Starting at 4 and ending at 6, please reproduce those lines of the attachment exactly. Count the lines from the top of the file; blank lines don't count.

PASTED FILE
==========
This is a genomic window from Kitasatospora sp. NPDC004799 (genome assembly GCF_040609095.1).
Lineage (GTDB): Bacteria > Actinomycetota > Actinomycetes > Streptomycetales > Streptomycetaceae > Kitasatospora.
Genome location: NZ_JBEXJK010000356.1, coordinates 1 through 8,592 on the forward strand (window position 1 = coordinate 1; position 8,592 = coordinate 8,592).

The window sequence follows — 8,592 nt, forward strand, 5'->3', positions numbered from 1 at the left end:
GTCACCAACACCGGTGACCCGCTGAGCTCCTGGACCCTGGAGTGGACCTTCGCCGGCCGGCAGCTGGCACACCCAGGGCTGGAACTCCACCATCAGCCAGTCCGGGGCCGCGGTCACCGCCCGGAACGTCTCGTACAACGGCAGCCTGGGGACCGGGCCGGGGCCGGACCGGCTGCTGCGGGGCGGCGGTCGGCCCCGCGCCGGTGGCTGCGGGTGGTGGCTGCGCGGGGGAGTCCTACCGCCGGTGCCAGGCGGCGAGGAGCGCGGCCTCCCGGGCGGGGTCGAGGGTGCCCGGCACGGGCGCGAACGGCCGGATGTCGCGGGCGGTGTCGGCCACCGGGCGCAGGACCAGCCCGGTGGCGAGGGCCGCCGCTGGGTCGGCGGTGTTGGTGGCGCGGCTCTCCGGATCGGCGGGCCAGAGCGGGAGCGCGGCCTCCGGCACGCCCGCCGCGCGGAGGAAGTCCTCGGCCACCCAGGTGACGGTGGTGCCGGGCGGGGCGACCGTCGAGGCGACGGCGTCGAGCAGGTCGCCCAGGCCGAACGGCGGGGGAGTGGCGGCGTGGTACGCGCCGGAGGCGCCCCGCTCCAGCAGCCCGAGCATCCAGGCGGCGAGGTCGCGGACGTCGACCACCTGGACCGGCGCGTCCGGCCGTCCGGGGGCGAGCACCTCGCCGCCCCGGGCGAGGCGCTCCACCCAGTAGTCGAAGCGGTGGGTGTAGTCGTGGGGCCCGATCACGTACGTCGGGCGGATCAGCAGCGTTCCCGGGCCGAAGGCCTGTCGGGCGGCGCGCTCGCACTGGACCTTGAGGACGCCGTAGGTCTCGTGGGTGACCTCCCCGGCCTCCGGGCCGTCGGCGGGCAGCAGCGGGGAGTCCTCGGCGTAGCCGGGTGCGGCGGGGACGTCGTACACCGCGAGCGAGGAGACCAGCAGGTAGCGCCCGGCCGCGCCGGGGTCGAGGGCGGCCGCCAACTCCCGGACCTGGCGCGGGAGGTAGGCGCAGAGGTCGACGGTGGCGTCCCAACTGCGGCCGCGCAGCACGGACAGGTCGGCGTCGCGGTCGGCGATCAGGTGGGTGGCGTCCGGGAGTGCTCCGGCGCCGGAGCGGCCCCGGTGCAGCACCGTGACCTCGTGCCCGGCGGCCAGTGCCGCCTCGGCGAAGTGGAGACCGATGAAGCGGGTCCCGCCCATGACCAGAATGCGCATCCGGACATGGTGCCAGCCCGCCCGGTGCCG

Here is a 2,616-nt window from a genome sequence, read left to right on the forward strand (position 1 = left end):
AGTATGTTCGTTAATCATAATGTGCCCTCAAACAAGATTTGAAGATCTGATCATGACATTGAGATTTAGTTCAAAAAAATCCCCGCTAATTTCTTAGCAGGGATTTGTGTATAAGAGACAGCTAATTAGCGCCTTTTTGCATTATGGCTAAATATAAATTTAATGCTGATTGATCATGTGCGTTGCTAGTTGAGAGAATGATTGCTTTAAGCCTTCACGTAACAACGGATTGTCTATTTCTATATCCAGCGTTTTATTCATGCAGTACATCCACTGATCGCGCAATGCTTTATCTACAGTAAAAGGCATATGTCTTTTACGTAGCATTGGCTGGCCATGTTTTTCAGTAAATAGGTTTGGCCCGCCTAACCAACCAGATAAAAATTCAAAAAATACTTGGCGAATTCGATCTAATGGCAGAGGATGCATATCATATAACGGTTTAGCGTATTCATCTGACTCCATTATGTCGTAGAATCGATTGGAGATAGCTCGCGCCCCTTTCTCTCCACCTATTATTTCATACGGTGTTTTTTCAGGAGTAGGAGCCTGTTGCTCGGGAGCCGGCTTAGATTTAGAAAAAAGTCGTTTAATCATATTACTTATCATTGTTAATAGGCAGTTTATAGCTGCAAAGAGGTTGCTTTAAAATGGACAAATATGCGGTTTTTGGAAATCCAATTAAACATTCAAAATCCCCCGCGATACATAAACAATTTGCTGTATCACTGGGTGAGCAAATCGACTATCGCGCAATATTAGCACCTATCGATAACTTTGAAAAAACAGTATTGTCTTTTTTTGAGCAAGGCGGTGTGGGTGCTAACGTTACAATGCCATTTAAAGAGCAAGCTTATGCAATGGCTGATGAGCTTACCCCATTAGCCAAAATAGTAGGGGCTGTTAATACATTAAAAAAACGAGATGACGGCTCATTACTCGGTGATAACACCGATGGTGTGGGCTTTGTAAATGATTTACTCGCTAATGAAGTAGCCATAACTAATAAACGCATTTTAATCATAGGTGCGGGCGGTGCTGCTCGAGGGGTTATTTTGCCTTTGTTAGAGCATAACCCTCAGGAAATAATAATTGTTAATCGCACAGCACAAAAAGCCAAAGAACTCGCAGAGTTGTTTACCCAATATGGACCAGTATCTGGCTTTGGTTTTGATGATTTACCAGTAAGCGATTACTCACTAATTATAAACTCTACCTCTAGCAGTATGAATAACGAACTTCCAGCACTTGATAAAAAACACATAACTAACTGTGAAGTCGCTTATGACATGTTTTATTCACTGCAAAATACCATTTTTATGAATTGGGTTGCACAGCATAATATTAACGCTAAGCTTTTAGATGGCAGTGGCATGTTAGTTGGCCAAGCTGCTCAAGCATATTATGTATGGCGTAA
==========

The window sequence follows — 8,592 nt, forward strand, 5'->3', positions numbered from 1 at the left end:
GTCACCAACACCGGTGACCCGCTGAGCTCCTGGACCCTGGAGTGGACCTTCGCCGGCCGGCAGCTGGCACACCCAGGGCTGGAACTCCACCATCAGCCAGTCCGGGGCCGCGGTCACCGCCCGGAACGTCTCGTACAACGGCAGCCTGGGGACCGGGCCGGGGCCGGACCGGCTGCTGCGGGGCGGCGGTCGGCCCCGCGCCGGTGGCTGCGGGTGGTGGCTGCGCGGGGGAGTCCTACCGCCGGTGCCAGGCGGCGAGGAGCGCGGCCTCCCGGGCGGGGTCGAGGGTGCCCGGCACGGGCGCGAACGGCCGGATGTCGCGGGCGGTGTCGGCCACCGGGCGCAGGACCAGCCCGGTGGCGAGGGCCGCCGCTGGGTCGGCGGTGTTGGTGGCGCGGCTCTCCGGATCGGCGGGCCAGAGCGGGAGCGCGGCCTCCGGCACGCCCGCCGCGCGGAGGAAGTCCTCGGCCACCCAGGTGACGGTGGTGCCGGGCGGGGCGACCGTCGAGGCGACGGCGTCGAGCAGGTCGCCCAGGCCGAACGGCGGGGGAGTGGCGGCGTGGTACGCGCCGGAGGCGCCCCGCTCCAGCAGCCCGAGCATCCAGGCGGCGAGGTCGCGGACGTCGACCACCTGGACCGGCGCGTCCGGCCGTCCGGGGGCGAGCACCTCGCCGCCCCGGGCGAGGCGCTCCACCCAGTAGTCGAAGCGGTGGGTGTAGTCGTGGGGCCCGATCACGTACGTCGGGCGGATCAGCAGCGTTCCCGGGCCGAAGGCCTGTCGGGCGGCGCGCTCGCACTGGACCTTGAGGACGCCGTAGGTCTCGTGGGTGACCTCCCCGGCCTCCGGGCCGTCGGCGGGCAGCAGCGGGGAGTCCTCGGCGTAGCCGGGTGCGGCGGGGACGTCGTACACCGCGAGCGAGGAGACCAGCAGGTAGCGCCCGGCCGCGCCGGGGTCGAGGGCGGCCGCCAACTCCCGGACCTGGCGCGGGAGGTAGGCGCAGAGGTCGACGGTGGCGTCCCAACTGCGGCCGCGCAGCACGGACAGGTCGGCGTCGCGGTCGGCGATCAGGTGGGTGGCGTCCGGGAGTGCTCCGGCGCCGGAGCGGCCCCGGTGCAGCACCGTGACCTCGTGCCCGGCGGCCAGTGCCGCCTCGGCGAAGTGGAGACCGATGAAGCGGGTCCCGCCCATGACCAGAATGCGCATCCGGACATGGTGCCAGCCCGCCCGGTGCCG

Here is a 2,616-nt window from a genome sequence, read left to right on the forward strand (position 1 = left end):